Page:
Turkiye’s National Intelligence Organisation (MIT) is revealed to have saved a Palestinian hacker from being abducted or assassinated by the Israeli intelligence agency, Mossad, in the latest revelation of MIT’s counter-operations against its Israeli counterpart.
Named by Turkish media outlets as ‘Omar A’, reportedly a computer programming graduate of the Islamic University of Gaza, is credited as being the architect of hacking software for Gaza’s Interior Ministry which can infiltrate cell phones operating on Android, as well as hacking into Israel’s notorious ‘Iron Dome’ air defence system.
In 2015 and 2016, that action taken by Omar A reportedly helped the Palestinian Resistance group Hamas’s political wing – the Al-Qassam Brigades – launch rockets toward Israel without being adequately intercepted
According to the Daily Sabah newspaper, however, Israeli intelligence managed to trace disruptions to the hacker after three years of research, adding him to a Mossad list as a potential target. In an effort to lure him for capture to be taken to Tel Aviv for interrogation, the agency anonymously offered him a job through a Norwegian software company in 2019, but he declined due to suspicions of Israeli involvement.
In 2020, he moved to Istanbul in Turkiye, where a Mossad agent named Raed Ghazal, posing as the human rights manager of the French company, Think Hire, offered a job to Omar the following year, interviewing him twice and attempting to get him to join the company. Another Mossad operative named Omar Shalabi contacted him from the same alleged company and convinced Omar to complete a software coding project for $10,000.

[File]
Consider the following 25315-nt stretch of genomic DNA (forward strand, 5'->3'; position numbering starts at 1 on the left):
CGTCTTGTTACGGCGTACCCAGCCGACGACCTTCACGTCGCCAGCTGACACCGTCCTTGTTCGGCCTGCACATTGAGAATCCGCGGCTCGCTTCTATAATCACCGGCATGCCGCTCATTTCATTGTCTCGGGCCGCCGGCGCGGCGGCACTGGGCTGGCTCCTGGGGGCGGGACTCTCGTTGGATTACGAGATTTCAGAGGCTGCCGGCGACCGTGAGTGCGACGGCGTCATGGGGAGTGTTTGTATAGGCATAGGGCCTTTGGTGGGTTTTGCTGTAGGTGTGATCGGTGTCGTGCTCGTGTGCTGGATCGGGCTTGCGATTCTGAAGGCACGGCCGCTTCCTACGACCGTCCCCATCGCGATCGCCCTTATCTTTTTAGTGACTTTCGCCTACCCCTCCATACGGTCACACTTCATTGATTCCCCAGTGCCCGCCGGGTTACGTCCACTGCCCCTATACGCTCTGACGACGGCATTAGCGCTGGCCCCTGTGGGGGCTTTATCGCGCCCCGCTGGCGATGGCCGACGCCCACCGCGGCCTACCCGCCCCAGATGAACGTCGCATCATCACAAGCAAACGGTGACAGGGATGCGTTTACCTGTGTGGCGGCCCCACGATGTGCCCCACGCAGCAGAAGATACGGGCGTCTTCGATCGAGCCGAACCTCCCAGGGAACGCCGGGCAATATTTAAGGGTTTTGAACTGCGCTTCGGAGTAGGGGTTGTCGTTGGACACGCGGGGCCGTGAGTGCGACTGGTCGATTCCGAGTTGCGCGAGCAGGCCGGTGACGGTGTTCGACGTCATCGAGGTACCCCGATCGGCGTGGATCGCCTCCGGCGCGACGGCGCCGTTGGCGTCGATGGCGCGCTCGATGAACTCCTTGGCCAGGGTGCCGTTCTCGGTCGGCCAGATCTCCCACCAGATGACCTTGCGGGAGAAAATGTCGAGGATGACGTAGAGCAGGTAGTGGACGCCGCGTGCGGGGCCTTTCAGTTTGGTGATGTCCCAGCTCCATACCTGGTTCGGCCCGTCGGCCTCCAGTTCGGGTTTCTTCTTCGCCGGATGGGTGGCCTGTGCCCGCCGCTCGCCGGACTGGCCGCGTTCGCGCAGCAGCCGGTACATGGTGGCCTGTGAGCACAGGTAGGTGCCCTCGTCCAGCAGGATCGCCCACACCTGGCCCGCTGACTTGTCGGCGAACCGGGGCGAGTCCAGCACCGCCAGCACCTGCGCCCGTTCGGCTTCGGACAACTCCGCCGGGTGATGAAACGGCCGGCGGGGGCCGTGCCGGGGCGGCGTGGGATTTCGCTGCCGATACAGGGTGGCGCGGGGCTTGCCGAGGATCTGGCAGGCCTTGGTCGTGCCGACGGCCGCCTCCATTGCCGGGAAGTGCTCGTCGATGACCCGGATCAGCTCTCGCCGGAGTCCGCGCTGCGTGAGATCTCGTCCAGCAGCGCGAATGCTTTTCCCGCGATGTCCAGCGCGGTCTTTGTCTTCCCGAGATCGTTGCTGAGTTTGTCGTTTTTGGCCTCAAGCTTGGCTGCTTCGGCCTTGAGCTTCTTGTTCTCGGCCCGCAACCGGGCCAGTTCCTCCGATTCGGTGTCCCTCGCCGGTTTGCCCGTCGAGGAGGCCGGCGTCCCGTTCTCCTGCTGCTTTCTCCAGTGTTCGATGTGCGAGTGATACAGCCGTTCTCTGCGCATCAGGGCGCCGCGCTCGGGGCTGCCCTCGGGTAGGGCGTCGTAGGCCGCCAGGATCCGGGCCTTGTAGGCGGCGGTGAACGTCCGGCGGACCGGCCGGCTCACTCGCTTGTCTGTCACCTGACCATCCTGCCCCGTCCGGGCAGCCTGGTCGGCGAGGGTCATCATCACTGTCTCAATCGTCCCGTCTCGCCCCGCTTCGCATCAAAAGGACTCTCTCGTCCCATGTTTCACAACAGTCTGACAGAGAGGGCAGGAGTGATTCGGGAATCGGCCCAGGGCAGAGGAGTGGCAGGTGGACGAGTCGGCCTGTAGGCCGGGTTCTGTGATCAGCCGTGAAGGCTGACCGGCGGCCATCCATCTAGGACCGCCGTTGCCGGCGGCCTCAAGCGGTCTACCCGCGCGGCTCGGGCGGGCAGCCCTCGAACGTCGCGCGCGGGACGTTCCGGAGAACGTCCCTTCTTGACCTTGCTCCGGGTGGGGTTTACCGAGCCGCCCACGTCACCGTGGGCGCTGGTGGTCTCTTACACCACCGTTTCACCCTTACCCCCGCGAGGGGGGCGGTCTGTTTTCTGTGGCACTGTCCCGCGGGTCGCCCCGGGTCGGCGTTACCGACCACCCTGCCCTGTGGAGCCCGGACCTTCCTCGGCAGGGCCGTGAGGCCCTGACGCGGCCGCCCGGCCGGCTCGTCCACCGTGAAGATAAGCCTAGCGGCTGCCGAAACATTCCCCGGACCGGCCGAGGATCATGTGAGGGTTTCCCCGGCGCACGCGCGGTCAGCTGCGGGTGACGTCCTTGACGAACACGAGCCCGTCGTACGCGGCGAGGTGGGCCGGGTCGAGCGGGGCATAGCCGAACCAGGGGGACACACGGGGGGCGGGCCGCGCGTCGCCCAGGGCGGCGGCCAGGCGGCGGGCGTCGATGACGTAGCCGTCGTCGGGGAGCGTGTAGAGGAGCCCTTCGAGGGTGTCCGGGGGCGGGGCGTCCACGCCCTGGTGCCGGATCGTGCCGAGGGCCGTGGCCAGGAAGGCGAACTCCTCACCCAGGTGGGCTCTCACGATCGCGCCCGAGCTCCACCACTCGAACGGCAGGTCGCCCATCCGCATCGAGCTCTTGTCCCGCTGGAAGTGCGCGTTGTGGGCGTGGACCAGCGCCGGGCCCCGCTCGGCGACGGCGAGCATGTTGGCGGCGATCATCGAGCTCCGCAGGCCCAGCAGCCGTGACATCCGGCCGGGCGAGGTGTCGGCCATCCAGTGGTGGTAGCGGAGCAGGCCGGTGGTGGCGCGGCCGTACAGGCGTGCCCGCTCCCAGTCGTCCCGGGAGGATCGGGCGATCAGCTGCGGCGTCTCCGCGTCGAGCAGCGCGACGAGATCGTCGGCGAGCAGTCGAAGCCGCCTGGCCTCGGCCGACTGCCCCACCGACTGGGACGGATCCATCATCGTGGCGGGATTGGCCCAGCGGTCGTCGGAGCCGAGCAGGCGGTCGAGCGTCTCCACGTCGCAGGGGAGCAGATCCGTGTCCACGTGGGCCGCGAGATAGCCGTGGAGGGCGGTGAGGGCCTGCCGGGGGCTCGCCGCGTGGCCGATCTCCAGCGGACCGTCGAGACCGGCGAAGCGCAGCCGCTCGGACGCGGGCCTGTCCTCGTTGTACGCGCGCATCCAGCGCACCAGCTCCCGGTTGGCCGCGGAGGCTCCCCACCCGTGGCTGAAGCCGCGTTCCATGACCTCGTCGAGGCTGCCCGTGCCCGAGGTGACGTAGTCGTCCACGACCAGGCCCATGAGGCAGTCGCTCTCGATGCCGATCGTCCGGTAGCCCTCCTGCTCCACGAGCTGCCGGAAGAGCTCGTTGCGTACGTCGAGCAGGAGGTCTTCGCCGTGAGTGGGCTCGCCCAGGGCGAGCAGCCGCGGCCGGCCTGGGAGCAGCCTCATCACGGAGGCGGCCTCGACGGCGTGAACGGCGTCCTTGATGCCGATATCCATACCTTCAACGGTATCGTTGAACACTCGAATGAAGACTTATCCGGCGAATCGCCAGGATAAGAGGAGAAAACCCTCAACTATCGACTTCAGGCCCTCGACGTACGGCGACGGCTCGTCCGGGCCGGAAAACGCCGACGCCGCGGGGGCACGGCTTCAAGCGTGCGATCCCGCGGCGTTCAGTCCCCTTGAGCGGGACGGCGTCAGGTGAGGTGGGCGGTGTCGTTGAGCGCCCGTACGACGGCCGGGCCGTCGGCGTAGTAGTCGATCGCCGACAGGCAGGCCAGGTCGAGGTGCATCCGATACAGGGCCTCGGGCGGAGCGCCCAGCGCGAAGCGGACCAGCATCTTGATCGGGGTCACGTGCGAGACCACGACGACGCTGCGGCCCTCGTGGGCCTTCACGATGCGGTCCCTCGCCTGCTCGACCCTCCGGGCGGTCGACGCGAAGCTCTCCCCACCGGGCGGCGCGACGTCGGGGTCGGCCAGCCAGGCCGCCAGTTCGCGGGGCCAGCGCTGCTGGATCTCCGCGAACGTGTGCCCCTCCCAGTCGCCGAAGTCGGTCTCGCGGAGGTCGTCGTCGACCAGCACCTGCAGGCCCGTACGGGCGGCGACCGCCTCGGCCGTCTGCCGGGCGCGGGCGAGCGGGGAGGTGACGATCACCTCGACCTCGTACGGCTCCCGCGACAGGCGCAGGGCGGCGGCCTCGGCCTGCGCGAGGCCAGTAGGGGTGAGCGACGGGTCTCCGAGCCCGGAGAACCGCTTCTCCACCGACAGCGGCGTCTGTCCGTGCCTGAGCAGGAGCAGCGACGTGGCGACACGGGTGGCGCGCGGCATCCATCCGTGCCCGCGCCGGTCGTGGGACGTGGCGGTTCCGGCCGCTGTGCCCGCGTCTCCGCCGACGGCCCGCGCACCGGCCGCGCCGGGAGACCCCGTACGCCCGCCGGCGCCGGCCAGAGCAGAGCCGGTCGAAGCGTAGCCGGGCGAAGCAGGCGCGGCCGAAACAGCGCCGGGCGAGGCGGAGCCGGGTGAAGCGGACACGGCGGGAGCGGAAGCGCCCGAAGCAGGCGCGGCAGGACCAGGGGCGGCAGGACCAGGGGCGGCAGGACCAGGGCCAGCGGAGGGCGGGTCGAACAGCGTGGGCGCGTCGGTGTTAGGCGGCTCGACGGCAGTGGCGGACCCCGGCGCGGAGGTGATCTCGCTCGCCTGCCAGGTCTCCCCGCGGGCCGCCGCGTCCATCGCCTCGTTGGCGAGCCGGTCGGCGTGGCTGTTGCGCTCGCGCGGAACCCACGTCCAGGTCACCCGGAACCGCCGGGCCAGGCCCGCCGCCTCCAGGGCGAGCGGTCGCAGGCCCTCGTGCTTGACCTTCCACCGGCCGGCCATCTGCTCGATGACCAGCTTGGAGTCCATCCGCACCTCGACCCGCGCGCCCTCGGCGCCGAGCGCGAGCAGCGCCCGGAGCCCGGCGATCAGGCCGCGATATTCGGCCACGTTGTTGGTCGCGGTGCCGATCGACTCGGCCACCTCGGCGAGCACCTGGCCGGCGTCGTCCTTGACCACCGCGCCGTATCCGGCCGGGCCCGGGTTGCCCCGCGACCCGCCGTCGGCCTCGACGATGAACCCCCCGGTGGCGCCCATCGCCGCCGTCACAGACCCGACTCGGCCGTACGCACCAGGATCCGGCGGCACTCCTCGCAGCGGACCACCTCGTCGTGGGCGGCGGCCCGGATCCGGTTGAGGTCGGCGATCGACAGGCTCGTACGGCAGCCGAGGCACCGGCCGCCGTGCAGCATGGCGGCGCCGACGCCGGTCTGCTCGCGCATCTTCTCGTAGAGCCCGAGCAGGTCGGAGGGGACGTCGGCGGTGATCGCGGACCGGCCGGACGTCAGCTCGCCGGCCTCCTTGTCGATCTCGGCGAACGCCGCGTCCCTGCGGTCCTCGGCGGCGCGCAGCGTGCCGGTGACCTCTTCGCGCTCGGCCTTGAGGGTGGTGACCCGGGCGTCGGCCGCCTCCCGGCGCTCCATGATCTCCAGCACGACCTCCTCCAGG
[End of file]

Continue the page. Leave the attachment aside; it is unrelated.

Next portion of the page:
Another Mossad operative under the name Nikola Radonij – accompanied by three others working for Israeli intelligence and posing as a team of “developers” – then contacted the Palestinian hacker in June 2022 and offered him a job, either in Brazil or in Istanbul, while encouraging him to travel abroad. MIT, which reportedly knew of Omar’s status and had been monitoring his situation, intervened and warned the hacker from travelling.
Late last year, he then travelled to Malaysia for a vacation, where he was kidnapped in the capital, Kuala Lumpur, and taken to a remote cabin around 50 kilometres away. The hacker was interrogated and tortured by individuals working for Mossad, with the agency’s operatives joining via video call from Tel Aviv, questioning Omar on his methods of infiltrating the Iron Dome system and his construction of the phone hacking software.
As MIT had covertly installed tracking software into Omar’s phone prior to his travel, the agency was able to pinpoint the location where he was held and Turkish officials contacted Malaysian authorities, allowing the county’s security forces to raid the cabin and rescue the hacker. The Malaysians also arrested 11 suspects in the process who were connected to the abduction.
Following the ordeal, Omar reportedly returned to Turkiye and was taken to a safe house provided by MIT, ensuring his protection from being further targeted by Mossad. The case is the latest intelligence bust to have been conducted by Turkish intelligence against their Israeli counterparts in recent years, capturing Mossad operatives and suspects who had been spying on Iranians and Palestinians within Turkiye.